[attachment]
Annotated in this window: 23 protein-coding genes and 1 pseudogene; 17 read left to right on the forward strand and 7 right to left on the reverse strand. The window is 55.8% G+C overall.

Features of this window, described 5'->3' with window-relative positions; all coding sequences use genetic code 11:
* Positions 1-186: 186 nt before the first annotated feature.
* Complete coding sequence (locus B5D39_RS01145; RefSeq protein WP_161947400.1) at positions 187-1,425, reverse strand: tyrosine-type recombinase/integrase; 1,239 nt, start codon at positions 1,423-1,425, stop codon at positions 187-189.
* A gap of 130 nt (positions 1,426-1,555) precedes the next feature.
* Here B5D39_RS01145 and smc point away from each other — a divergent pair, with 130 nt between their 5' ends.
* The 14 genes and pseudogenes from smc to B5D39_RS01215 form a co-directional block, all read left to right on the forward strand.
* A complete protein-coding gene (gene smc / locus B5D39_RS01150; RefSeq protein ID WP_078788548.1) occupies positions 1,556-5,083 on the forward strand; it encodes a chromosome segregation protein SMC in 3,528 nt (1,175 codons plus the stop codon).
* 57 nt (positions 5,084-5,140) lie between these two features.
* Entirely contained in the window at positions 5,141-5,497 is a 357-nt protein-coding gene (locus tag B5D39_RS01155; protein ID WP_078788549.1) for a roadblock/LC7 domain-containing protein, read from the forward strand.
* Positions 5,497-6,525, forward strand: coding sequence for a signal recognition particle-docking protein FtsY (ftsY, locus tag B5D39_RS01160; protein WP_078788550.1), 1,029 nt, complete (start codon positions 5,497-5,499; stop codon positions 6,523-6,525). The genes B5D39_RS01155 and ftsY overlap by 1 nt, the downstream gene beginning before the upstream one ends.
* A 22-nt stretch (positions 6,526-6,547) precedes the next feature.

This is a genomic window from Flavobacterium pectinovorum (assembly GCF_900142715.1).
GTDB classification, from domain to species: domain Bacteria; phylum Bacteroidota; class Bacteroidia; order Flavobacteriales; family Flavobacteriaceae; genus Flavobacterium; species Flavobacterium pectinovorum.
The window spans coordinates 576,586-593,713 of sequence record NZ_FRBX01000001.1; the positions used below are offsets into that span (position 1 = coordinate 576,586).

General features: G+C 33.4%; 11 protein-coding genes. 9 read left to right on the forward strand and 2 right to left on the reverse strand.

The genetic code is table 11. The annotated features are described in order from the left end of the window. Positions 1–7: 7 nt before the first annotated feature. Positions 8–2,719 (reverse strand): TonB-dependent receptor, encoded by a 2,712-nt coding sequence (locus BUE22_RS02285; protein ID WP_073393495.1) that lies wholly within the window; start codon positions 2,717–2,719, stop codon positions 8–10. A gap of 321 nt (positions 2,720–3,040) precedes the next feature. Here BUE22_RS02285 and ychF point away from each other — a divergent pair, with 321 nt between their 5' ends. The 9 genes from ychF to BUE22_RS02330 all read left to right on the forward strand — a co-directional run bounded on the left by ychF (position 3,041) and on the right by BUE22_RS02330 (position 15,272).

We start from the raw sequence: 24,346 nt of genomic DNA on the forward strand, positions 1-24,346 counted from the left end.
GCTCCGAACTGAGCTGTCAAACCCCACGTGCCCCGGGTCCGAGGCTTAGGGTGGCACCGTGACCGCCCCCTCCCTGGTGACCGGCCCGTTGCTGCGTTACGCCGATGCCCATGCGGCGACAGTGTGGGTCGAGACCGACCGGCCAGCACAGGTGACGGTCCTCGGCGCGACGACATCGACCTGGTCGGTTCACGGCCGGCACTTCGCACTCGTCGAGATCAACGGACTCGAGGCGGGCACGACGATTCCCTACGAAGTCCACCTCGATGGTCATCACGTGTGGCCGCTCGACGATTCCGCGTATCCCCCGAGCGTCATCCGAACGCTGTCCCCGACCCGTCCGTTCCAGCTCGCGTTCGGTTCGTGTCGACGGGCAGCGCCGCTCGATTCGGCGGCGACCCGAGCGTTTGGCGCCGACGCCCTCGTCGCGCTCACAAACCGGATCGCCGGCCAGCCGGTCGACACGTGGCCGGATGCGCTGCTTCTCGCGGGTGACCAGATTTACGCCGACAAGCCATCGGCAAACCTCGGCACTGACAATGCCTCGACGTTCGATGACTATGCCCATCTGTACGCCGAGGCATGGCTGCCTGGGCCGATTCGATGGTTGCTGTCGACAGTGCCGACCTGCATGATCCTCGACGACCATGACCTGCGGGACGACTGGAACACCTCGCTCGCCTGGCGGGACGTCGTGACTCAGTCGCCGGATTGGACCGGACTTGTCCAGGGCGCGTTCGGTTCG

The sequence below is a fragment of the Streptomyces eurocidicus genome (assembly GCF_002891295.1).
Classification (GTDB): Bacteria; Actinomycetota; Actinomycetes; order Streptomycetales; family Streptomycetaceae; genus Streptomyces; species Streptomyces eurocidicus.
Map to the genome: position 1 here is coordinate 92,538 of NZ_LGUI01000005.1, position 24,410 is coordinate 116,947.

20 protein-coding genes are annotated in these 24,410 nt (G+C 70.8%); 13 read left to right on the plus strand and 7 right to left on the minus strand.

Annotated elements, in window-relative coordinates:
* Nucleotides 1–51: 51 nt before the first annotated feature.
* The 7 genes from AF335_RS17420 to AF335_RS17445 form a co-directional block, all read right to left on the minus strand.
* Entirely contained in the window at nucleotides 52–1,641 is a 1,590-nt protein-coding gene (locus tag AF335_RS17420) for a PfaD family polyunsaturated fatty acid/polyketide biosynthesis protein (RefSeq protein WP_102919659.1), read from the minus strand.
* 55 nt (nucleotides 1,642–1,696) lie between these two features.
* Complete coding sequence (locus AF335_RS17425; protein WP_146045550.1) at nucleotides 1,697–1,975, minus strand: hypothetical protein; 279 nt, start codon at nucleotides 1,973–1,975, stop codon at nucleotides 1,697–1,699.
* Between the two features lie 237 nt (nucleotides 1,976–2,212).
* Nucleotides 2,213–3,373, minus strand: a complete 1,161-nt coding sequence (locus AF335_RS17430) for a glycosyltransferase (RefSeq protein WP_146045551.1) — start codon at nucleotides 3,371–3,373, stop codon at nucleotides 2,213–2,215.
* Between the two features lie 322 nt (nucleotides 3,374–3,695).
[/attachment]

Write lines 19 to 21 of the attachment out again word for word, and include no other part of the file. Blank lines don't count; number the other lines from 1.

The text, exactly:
GCTCCGAACTGAGCTGTCAAACCCCACGTGCCCCGGGTCCGAGGCTTAGGGTGGCACCGTGACCGCCCCCTCCCTGGTGACCGGCCCGTTGCTGCGTTACGCCGATGCCCATGCGGCGACAGTGTGGGTCGAGACCGACCGGCCAGCACAGGTGACGGTCCTCGGCGCGACGACATCGACCTGGTCGGTTCACGGCCGGCACTTCGCACTCGTCGAGATCAACGGACTCGAGGCGGGCACGACGATTCCCTACGAAGTCCACCTCGATGGTCATCACGTGTGGCCGCTCGACGATTCCGCGTATCCCCCGAGCGTCATCCGAACGCTGTCCCCGACCCGTCCGTTCCAGCTCGCGTTCGGTTCGTGTCGACGGGCAGCGCCGCTCGATTCGGCGGCGACCCGAGCGTTTGGCGCCGACGCCCTCGTCGCGCTCACAAACCGGATCGCCGGCCAGCCGGTCGACACGTGGCCGGATGCGCTGCTTCTCGCGGGTGACCAGATTTACGCCGACAAGCCATCGGCAAACCTCGGCACTGACAATGCCTCGACGTTCGATGACTATGCCCATCTGTACGCCGAGGCATGGCTGCCTGGGCCGATTCGATGGTTGCTGTCGACAGTGCCGACCTGCATGATCCTCGACGACCATGACCTGCGGGACGACTGGAACACCTCGCTCGCCTGGCGGGACGTCGTGACTCAGTCGCCGGATTGGACCGGACTTGTCCAGGGCGCGTTCGGTTCG

The sequence below is a fragment of the Streptomyces eurocidicus genome (assembly GCF_002891295.1).
Classification (GTDB): Bacteria; Actinomycetota; Actinomycetes; order Streptomycetales; family Streptomycetaceae; genus Streptomyces; species Streptomyces eurocidicus.